Your boyfriend Rami won the Emmy and deservedly so, but Season 2 of Mr. Robot has been spotty, relying too heavily on the surrealism that defined its first season and then twisting the plot so hard it was, in retrospect, totally obvious to begin with. That said, Wednesday night’s season finale was excellent, full of cliffhangers we genuinely want to see resolved. It was most satisfying in the squaring-off of our two favorite Jersey girls and the best parts of the show: fsociety’s de facto leader Darlene Alderson (Carly Chaikin) and the FBI’s ambitious young hacker sheriff Dom DiPierro (Grace Gummer).
Darlene wasn’t ultimately Kalashnikov’d by the (presumably) Chinese-government/Dark Army guys on the Vespa, as we knew she couldn’t be—this isn’t Game of Thrones, and her character is too important to knock off at this moment, though I can’t say I was too sad to see Cisco get offed; he was becoming a liability, and was always kind of a dick. But the way Darlene and Dom played off each other in the FBI interrogation room was a brilliant assessment that they are, as Dom says, “the same”—a non-disturbed allusion to Elliott’s mirror-image relationship with Mr. Robot, an exploration of the way duality defines this show. Both Dom and Darlene are singularly devoted to their (perhaps) polar causes, to the detriment of their mental well being; if only they could swap mindsets, with Dom getting twisted and cynical for a night while Darlene got some much-needed rest kicking it with Dom’s BFF Alexa, they each might approximate something like self-care.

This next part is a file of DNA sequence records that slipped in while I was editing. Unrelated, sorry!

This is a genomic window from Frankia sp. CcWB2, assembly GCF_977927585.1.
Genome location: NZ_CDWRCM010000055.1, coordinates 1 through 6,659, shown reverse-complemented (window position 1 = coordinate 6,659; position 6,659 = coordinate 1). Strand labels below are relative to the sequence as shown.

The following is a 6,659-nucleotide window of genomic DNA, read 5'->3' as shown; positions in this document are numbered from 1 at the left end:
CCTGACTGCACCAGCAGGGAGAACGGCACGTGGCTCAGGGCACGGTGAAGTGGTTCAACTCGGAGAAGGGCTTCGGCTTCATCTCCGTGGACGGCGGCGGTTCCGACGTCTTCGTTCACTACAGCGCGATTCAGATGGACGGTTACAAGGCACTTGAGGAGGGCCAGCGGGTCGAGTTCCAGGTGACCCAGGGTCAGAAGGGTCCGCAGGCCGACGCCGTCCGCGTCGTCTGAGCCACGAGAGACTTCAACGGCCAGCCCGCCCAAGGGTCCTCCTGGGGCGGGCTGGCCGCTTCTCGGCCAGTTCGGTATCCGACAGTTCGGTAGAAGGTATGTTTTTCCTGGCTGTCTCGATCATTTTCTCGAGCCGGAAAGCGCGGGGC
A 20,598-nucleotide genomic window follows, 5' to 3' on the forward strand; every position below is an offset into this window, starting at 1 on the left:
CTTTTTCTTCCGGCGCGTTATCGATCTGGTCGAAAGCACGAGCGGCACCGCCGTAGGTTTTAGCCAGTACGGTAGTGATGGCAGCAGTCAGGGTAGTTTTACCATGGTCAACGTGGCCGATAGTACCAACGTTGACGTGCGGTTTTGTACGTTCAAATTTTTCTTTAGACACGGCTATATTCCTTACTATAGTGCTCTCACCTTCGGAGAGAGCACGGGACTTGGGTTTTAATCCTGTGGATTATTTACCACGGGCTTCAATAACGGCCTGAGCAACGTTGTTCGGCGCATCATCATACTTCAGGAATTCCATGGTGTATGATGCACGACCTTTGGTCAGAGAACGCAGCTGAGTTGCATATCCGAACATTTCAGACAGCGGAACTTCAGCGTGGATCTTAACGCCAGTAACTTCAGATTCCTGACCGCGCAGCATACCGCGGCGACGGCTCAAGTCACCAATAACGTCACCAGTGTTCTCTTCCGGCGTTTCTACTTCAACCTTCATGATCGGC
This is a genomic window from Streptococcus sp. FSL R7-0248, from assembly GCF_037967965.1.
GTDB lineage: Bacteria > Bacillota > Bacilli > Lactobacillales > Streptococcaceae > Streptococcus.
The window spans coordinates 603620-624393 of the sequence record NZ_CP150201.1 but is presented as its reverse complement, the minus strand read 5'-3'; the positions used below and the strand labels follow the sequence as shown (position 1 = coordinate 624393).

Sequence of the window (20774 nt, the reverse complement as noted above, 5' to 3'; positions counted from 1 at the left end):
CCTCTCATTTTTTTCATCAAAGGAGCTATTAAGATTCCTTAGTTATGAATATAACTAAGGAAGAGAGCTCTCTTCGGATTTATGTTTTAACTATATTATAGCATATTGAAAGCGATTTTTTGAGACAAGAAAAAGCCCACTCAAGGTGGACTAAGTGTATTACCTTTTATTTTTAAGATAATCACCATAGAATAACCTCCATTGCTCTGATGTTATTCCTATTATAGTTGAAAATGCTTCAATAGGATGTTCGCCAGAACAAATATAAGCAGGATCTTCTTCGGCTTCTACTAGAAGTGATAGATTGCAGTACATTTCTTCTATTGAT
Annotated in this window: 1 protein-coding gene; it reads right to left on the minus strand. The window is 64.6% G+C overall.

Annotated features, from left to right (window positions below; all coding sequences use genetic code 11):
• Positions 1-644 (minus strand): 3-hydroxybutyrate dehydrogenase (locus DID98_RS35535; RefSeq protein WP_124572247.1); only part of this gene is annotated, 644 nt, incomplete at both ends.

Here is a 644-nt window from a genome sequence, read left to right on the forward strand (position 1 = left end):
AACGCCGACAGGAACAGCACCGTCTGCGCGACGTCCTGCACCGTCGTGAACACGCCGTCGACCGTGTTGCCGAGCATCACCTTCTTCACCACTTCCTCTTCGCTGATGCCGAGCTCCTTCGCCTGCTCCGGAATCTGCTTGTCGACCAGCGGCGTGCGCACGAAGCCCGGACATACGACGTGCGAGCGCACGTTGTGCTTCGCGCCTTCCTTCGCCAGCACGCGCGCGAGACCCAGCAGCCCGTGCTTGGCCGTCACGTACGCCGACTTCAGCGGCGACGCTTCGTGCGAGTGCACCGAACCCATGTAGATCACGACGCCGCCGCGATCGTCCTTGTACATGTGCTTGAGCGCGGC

Do we really think the FBI made it that far on the case, though, to have fsociety mapped out so well that everyone involved is accounted for? It’s the Python approach, Dom says, in which they’re lying in wait to strike, but she also knows it’s unfinished. How did Darlene even get on there, unless someone snitched? And with reality having been so malleable to this point, is it possible that someone is Elliott? Or—god—even Leon (Joey Badass), who ends the season by asking for the time, signaling his involvement in the Dark Army, and presumably killing Trenton and Mobley, unwitting computer-store employees, before they can attempt to reverse the results of the E Corp hack.
Or—who knows!—maybe Leon was sent to save them. The finale was doused with reality in a way that paralleled its big reveal in Season 1—only Tyrell, unlike Pops, was all too real, a nice bit of a shocker that led into the notion that Angela might well be more involved in the fsociety plot than we’ve been led to believe. Set against the heaping doses of surrealism over this season, including the brilliant ‘90s sitcom episode and Elliott’s deliciously fun/wacky/gross Adderall freakout, it grounded a show that, at times, seemed on the verge of slipping through our fingers. How long ‘til Season 3, again? I’m already ready for Stage Two.